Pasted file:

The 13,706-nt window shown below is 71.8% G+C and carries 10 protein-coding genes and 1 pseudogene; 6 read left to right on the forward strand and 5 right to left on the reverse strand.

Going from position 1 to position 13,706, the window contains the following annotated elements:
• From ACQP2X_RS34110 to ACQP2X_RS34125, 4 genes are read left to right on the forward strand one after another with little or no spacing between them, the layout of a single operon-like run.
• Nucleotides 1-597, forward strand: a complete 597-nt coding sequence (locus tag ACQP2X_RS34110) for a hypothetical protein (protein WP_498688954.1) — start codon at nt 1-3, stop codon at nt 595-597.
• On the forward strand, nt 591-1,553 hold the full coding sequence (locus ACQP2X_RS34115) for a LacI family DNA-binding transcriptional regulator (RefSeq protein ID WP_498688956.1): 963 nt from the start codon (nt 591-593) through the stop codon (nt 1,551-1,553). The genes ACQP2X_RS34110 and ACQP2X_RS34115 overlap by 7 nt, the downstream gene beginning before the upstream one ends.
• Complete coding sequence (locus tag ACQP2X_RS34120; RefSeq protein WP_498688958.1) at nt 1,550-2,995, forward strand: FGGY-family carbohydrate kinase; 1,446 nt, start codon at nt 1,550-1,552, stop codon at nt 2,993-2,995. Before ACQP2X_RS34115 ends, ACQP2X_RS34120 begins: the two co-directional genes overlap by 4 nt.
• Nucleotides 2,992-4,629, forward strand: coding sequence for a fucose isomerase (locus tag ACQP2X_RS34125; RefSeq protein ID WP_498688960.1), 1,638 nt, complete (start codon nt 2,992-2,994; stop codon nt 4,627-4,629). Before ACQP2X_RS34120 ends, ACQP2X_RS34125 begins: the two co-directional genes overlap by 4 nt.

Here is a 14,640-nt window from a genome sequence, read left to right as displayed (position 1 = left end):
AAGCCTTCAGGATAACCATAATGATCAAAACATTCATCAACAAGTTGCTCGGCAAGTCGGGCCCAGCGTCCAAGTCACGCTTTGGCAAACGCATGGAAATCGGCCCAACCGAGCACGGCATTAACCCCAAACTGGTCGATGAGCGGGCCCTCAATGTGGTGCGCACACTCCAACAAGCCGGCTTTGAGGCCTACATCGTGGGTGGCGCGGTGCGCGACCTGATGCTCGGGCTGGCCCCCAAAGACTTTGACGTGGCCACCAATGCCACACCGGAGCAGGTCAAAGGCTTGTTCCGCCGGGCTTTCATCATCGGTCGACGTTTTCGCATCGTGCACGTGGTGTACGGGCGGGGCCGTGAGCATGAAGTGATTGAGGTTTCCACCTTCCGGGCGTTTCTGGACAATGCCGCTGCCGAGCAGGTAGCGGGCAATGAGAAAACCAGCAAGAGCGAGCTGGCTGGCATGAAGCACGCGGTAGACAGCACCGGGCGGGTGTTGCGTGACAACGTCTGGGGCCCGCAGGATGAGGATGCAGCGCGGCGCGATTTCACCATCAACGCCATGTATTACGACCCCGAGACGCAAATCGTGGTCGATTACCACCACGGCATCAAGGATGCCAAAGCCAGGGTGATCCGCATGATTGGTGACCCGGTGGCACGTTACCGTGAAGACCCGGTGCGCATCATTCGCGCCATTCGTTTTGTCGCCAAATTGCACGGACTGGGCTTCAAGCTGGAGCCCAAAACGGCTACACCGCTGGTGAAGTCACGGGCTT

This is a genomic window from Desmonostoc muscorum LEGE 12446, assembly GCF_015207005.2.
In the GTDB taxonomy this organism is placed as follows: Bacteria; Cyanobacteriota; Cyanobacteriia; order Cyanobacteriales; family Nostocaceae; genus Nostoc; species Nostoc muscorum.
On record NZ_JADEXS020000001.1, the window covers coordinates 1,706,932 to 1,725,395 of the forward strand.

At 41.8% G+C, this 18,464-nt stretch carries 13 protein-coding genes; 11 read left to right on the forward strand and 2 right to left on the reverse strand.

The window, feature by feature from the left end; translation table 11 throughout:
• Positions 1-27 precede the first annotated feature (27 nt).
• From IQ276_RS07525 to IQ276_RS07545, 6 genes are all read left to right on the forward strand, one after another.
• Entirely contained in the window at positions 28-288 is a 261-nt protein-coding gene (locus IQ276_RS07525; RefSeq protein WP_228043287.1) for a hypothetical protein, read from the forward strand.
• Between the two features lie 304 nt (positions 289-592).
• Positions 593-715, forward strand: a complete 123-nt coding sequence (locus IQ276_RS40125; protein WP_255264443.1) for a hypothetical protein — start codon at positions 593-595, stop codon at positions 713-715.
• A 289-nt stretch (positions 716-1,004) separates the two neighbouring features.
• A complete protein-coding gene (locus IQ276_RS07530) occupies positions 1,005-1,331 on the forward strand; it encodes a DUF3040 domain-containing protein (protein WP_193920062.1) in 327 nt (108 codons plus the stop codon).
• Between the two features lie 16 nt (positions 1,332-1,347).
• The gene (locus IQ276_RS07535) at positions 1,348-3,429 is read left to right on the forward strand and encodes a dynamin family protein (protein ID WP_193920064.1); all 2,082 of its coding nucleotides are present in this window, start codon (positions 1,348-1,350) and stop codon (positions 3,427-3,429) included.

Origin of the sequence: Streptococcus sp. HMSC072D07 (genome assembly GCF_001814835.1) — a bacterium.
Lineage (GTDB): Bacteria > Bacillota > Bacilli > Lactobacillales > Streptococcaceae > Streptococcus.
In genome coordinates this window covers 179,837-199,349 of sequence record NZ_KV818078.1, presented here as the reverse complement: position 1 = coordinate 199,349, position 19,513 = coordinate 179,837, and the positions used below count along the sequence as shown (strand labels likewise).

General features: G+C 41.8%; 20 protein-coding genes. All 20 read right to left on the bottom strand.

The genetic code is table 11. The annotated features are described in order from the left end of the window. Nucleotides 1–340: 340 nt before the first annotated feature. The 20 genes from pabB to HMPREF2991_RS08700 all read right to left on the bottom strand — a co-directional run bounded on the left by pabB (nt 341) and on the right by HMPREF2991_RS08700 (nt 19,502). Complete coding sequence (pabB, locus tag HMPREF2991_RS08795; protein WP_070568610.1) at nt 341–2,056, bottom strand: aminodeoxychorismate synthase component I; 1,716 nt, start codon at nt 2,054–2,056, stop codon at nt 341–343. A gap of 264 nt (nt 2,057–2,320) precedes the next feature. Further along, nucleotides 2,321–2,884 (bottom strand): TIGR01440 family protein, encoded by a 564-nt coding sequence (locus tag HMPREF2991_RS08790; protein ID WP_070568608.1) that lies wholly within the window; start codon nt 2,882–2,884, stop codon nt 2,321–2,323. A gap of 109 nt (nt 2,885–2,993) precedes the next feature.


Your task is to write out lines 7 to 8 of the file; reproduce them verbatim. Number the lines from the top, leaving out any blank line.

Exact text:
• Nucleotides 2,992-4,629, forward strand: coding sequence for a fucose isomerase (locus tag ACQP2X_RS34125; RefSeq protein ID WP_498688960.1), 1,638 nt, complete (start codon nt 2,992-2,994; stop codon nt 4,627-4,629). Before ACQP2X_RS34120 ends, ACQP2X_RS34125 begins: the two co-directional genes overlap by 4 nt.

Here is a 14,640-nt window from a genome sequence, read left to right as displayed (position 1 = left end):